National vacancies in the Apartment sector rose by 10 basis points to end the period at 4.5%. This is quite in line with our expectations for the year. Asking and effective rents rose by a paltry 1.0% and 0.9%, which was in some sense surprising since the third quarter tends to remain strong, seasonally. However, I’ll take to quoting what I said last quarter, when we wrote that we should, “expect a moderation in rent growth as the market absorbs new supply.” Here’s a sector that’s been the superstar since 2010, and developers have responded to superb rent growth and tight vacancies by bringing more product to market.
We have already begun to record the standard delays that usually come up around this time of year, pushing supply additions to 2018. But 2017 is still on track to deliver over 250,000 units across Reis’s top 82 markets. That’s a number that we haven’t seen at the national level since the late 1980s.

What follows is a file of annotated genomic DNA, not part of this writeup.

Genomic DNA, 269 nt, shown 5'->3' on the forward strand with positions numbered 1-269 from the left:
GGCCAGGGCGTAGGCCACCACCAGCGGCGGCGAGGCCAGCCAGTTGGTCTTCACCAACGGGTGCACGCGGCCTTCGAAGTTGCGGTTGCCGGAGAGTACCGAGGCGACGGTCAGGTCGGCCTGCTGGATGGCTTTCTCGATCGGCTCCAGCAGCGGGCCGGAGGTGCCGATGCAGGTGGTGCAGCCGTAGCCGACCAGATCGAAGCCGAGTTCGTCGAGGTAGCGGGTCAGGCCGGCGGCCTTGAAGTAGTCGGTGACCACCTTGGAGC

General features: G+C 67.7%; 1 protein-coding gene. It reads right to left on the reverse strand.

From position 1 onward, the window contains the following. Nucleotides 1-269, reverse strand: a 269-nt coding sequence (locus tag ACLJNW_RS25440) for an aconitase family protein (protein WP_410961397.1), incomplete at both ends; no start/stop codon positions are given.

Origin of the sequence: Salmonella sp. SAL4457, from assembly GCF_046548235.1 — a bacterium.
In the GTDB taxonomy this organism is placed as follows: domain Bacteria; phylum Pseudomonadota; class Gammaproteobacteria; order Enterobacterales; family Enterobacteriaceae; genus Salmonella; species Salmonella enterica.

This year, and next year, are going to be banner years for supply growth. While we expect renter demand to continue to remain robust, we are predicting vacancies to rise given the amount of new projects that are coming online. The steep drop off in supply growth in 2019 is something to be hopeful about: a lot of lenders and sources of finance have in fact pulled back on green lighting multifamily construction, a process which began last year. The train has left the station for the projects which have already broken ground – and the next 18 months will really be a time of reckoning for markets like New York, where it is expected that a record number of new properties – over 15,000 units, not counting condos and town-homes – will come online. Vacancies in New York have already spiked to 4.7% in the third quarter – “spike” is relative, and in a market used to 2% to 3% vacancies, ending the year at close to 6% generates a lot of hand wringing for New York City market participants.